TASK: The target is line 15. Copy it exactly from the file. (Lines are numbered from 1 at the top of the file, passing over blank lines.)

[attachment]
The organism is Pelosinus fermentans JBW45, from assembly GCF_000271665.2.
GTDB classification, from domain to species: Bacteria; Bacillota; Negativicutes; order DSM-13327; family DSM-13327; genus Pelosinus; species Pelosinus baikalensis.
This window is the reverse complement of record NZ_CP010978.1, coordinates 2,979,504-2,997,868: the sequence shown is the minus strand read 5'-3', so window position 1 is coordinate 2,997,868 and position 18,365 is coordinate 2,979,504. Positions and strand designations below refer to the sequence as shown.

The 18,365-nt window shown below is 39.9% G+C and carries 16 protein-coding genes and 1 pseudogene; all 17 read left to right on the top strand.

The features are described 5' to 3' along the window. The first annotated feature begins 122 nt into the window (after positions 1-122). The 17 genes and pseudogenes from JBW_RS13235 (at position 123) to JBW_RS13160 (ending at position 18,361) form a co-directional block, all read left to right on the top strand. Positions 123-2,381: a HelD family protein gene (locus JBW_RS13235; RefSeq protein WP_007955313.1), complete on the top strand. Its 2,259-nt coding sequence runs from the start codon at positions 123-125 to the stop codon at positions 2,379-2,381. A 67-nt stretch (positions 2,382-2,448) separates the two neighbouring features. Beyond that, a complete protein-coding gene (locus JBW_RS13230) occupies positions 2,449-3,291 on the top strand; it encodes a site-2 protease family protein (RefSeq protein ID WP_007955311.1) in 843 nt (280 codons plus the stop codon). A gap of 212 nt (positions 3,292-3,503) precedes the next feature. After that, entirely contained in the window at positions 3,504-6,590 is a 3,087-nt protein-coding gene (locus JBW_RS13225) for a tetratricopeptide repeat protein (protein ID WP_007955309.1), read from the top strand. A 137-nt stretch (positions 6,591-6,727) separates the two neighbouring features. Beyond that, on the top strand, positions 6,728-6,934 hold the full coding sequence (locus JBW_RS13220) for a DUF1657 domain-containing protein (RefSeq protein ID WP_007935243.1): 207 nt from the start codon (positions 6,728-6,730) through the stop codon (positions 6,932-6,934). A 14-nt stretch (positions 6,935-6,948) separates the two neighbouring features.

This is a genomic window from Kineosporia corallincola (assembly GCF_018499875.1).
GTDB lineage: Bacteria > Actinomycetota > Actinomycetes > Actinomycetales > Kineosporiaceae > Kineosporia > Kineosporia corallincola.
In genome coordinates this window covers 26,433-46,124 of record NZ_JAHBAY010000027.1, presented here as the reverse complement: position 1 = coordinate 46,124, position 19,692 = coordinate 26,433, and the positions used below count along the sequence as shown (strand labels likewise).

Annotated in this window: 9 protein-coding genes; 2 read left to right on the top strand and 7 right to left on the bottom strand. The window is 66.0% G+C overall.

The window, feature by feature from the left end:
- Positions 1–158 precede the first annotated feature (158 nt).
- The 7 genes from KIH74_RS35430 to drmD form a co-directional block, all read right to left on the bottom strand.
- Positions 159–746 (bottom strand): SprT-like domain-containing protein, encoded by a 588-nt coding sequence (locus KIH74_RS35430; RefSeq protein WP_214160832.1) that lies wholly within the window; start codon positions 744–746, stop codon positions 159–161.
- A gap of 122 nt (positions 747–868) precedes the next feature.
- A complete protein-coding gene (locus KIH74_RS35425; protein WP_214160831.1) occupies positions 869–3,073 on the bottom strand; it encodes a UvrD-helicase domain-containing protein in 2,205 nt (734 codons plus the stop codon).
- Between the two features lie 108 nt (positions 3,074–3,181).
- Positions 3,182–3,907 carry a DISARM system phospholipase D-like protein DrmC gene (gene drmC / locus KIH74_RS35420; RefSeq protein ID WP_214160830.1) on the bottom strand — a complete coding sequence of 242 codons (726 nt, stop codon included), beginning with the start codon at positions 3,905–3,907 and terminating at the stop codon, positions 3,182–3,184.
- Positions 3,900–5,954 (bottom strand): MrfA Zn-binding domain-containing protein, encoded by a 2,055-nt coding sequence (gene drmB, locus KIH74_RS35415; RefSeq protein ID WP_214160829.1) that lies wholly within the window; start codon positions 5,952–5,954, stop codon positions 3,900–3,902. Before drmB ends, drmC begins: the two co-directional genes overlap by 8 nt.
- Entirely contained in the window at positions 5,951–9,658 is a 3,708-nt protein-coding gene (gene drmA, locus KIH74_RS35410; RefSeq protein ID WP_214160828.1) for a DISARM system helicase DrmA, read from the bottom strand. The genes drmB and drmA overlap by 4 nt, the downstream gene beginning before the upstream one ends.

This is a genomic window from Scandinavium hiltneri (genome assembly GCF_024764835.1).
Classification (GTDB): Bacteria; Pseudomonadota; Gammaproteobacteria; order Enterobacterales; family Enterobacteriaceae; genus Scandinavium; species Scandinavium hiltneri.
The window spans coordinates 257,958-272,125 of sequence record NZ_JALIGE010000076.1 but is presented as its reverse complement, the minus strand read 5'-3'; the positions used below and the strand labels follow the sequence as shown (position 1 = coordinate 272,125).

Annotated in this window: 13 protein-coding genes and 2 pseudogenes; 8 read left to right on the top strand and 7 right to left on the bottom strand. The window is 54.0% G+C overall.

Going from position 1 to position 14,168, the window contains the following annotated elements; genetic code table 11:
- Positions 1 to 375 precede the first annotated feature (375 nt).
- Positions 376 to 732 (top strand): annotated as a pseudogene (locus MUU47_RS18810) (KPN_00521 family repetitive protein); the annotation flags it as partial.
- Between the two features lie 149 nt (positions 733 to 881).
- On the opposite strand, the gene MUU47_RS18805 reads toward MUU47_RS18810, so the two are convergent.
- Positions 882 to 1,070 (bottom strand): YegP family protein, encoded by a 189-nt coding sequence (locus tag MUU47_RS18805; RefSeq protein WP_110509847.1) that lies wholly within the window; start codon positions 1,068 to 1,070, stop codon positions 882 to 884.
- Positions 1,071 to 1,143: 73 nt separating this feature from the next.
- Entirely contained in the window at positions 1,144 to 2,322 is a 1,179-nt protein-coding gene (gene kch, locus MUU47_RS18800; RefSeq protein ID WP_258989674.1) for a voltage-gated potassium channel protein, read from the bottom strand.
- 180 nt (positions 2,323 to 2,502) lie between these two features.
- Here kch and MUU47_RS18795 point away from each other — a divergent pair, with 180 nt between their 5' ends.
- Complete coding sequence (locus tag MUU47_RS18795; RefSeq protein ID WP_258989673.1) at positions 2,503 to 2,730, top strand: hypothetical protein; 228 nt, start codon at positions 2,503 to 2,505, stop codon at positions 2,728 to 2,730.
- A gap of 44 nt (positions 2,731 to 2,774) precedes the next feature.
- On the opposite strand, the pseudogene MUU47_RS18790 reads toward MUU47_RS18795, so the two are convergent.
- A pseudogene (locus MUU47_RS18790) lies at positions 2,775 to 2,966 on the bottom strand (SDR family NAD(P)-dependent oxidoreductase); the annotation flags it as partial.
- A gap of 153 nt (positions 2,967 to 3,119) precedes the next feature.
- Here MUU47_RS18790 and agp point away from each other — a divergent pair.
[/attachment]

- A complete protein-coding gene (locus KIH74_RS35425; protein WP_214160831.1) occupies positions 869–3,073 on the bottom strand; it encodes a UvrD-helicase domain-containing protein in 2,205 nt (734 codons plus the stop codon).